Creditaddict wrote:just a warning... Amex business cards DO report to personal unlike all these other business cards that don't
Is this true? Does the AMEX SimplyCash report to personal credit reports?
No I spoke out of turn! lol... I was wrong, sorry
why is everyone happy that bussiness card dont repot? I think I should avoid them for this reason
'no report = lower CL
May I ask, where did you get 'no report equals lower credit limit'?
For one thing, no report to whom? The misunderstanding that business cards never report isn't true. I believe it would have been more accurate to say that business cards for a very long time did not report to one's personal consumer report; several business cards did report to one's business report, depending on what the issuer's agreement was.
As for 'no report equals lower credit limit', I have to be honest: that doesn't make sense. Why does issuing a $10000 line to a small printing business or $20,000 to a small IT consulting business have to be limited to whether or not the card appears on an authorized user's personal credit report? Looking at other's experiences online, 'no report equals lower credit limit' is simply not true. I have found for myself, in my own journey, that I received higher initial credit limits for my business cards than for my personal cards. This was pre and post economic meltdown. I have not applied for any cards, personal or business, post-CARD ACT however. But it doesn't matter, because my experiences will not be at all like someone else's experiences when it comes to credit limits. Our business histories will be different. Our personal credit reports will be different. The region of the country we are in will be different. The risk factors of our business models will be different. Our usage patterns with other vendors will be different. The issuer's own internal guidelines may have changed between when they were issued a card and when my business was issued one. But to base it all only on whether or not they're going to pay Experian, Equifax or Transunion for the privilege of furnishing data on a cardholder? I just don't see it.
Can a person who has worked as an underwriter explain how this works? I am not one. I don't know where the 'no report equals lower credit limit' comes from. I have never personally seen that, pre-economic meltdown or post-economic meltdown. I believe the strength of one's business credit reports (if the issuer pulls that information), the strength of one's personal consumer reports (again, if the issuer pulls up that information), and the issuer's own internal guidelines determine what one's credit limit will be -- not solely whether or not they report to Transunion, Dun and Bradstreet, or Experian Small Business. If someone who works at an issuer could explain how this works, that would be welcome.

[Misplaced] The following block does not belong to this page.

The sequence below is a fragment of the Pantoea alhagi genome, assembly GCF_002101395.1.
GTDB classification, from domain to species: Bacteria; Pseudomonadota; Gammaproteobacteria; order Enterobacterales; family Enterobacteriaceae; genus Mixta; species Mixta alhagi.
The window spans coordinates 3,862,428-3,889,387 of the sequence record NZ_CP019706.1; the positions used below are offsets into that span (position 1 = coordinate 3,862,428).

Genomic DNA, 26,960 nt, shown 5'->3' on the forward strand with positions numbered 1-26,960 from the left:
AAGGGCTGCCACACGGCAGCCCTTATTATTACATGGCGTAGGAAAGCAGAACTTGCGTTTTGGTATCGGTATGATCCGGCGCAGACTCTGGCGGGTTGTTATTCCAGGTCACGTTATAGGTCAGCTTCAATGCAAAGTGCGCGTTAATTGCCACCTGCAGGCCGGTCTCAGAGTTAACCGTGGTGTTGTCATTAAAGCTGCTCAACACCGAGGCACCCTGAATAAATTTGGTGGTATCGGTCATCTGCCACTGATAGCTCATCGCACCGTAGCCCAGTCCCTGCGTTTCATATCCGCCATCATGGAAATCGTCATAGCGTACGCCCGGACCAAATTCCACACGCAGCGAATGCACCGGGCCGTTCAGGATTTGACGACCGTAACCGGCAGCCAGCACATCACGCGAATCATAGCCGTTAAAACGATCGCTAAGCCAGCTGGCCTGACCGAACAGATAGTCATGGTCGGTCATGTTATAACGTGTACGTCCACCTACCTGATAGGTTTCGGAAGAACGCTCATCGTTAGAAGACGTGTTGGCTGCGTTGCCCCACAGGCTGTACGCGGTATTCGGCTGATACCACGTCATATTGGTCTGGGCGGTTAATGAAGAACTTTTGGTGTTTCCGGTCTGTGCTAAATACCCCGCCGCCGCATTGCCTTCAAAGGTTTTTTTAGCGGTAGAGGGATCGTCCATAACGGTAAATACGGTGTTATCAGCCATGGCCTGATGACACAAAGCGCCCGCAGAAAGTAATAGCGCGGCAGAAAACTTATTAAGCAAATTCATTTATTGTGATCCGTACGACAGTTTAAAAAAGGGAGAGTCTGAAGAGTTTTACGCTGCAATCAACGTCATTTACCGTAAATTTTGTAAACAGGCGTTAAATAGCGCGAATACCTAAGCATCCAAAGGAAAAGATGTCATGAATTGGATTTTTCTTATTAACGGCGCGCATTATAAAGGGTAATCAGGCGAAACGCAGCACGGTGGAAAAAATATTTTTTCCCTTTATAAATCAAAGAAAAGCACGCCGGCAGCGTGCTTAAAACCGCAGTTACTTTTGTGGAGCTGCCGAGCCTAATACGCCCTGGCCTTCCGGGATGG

But to answer your question: Business owners are happy business cards do not report to one's personal consumer report -- which is what you're referring to when you say a card does not report, right? -- because a business can get in a lot of liability trouble for muddling one's business life with one's personal life. Putting that information on an authorized cardholder's consumer report muddles that line. Off tangent slightly, if you look on a business credit report, great care is taken not to identify who a specific vendor/issuer is while reporting one's business' history with said vendor/issuer. Not so with a personal consumer report.
One's business expenses and spending habits should be separated from one's personal expenses and spending habits. Some people used credit cards, back in the old days, to cover payroll issues; some retail businesses used credit cards to tide over during expected lean periods. Perhaps people and businesses should not have done so. But they did. Those expenses are not ordinary consumer expenses, however. The lathe one buys on credit in order to create profit is NOT AT ALL in the same category as the high definition tv one buys on credit for personal pleasure. Neither is the fleetcard one uses to fuel and maintain one's business vehicles, again, with the purpose of profit; it is not at all in the same category as the fuel one uses to maintain one's personal family vehicle(s). Different spending habits, different spending purposes. The line between business and personal is kept safe.
When that line is breached by an issuer like Discover or Capital One, business owners have the right to be angry and take their business -- and the profits -- elsewhere. Unfortunately, it appears the Discovers and Capital Ones of the world don't care.
Non-Business owners are happy business cards do not report to one's personal consumer report because it made it easier to hide utilization. If FICO hadn't made utilization such an important part of the scoring model, no one would be happy or sad cards didn't report to personal consumer reports. But FICO does weigh utilization heavy. Therefore, those in the know gamed FICO. They gamed it with business cards. They gamed it with selling and buying the right to be listed as an authorized user on someone else's account without actually owning the card or being able to use the card. They gamed it through inquiry games.
I've hid utilization (RIP UMB). Those who saw what was coming down the pike months (and years) ago have already moved on to other ways to game FICO.